In its efforts to bridge business between the Philippines and China, Bank of China Manila, in partnership with the Metropolitan Museum of Manila, the Chinese Culture and Art Association, and the China Daily Asia Pacific, is spearheading a cultural exchange program and art exhibit.
Emphasizing that real communication starts from cultural exchange, Bank of China country head Deng Jun said, “The cultural exchange program is our way of nurturing the trust between the Philippines and China. We hope that through this endeavor, our two countries will realize that they have so much in common despite their apparent differences.”
This year’s program is a two-way exchange, during which artists from two countries get a chance to experience each other’s cultures.
The residencies are held in places that evoke the beauty and delicate nature of the environment.
During the Philippine phase, the artists—renowned Filipino painters Manuel Baldemor, Rico Lascano, Phyllis Zaballero, Norberto Carating, and Jonahmar Salvosa, and their Chinese counterparts Kuku Chai Bukuk, Cai Zhixin, Ding Jie, Hao Ping, and Liu She—spent time together in Palawan amidst the lush tropical forests and scenic ocean views.
It was the first time for the Chinese artists to see Palawan, who were in awe of the natural wonders of the province, even describing it as “Impressive,” “Inspiring,” and “Beautiful.”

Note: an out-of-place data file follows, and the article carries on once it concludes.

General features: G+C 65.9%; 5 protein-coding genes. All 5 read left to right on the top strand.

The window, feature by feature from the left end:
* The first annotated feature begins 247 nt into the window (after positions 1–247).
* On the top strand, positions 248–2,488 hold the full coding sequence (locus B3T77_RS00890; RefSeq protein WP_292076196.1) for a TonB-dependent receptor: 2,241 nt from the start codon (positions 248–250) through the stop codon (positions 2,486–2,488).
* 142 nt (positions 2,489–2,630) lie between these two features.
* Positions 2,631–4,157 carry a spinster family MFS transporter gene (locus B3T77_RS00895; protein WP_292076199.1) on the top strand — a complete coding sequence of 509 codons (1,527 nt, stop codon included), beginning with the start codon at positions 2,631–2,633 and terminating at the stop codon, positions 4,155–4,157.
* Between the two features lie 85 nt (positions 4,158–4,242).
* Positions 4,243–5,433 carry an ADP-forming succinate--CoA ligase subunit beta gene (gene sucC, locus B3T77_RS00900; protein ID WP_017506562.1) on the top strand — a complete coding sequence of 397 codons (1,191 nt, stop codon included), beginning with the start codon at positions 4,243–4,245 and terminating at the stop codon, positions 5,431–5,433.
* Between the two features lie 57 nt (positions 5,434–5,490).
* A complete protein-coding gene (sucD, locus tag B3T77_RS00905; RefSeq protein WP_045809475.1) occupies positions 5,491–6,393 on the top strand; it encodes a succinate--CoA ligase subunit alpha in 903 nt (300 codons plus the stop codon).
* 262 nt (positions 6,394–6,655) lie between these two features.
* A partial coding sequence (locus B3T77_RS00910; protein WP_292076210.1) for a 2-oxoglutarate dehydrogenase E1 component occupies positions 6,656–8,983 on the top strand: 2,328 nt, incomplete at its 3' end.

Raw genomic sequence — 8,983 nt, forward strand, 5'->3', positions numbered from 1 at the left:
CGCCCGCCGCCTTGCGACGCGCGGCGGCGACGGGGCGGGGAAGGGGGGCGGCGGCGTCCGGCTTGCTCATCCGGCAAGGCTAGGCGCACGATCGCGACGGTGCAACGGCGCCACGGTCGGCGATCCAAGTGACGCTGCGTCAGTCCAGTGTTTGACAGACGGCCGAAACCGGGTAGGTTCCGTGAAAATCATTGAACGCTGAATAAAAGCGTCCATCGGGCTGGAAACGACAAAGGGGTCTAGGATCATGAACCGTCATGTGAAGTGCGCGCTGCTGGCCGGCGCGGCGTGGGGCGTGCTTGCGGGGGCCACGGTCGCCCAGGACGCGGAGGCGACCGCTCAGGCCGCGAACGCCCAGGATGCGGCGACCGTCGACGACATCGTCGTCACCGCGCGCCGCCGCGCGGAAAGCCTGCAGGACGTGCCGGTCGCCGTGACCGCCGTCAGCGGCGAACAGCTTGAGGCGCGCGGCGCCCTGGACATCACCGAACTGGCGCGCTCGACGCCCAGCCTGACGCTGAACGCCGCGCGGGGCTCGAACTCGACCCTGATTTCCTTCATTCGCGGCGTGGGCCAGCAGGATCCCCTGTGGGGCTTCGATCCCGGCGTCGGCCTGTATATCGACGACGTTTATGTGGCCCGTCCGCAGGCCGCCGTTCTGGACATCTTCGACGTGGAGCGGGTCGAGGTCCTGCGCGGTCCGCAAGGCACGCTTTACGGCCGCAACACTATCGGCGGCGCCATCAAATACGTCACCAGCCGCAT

For the second leg, the 10 artists will travel to Liling in China’s Hunan Province, where they will experience the region’s unique features—including towering mountains and flowing waterscapes—among autumn foliage.
Under the program, the bank has initiated an international art exhibition with an environmental theme inspired by the shared concern of both countries for the protection and preservation of nature.
The ongoing art exhibit at the MET, entitled “In Harmony with Nature,” aims to promote environmental stewardship and green living. The second phase will be at the Art Wharf Gallery in Shenzhen, China on Oct. 26.
Several artists expressed their excitement for the next phase of the program in Hunan. Norberto Carating, who has been to China for a previous exchange in 1977, said he wants to see the big changes to the region since he was there last. Meanwhile, Kuku Chai Bukuk sees this as an opportunity to share Filipino art to Chinese audiences.
At the heart of the cultural exchange program is the Bank of China’s goal to unveil the subtle similarities shared by two neighboring, but culturally different, countries.
“Art has no borders,” said both Manuel Baldemor and Phyllis Zaballero. And while the artists have different styles and different languages, they were able to showcase a shared sensibility and a kinship for art and what it stands for.
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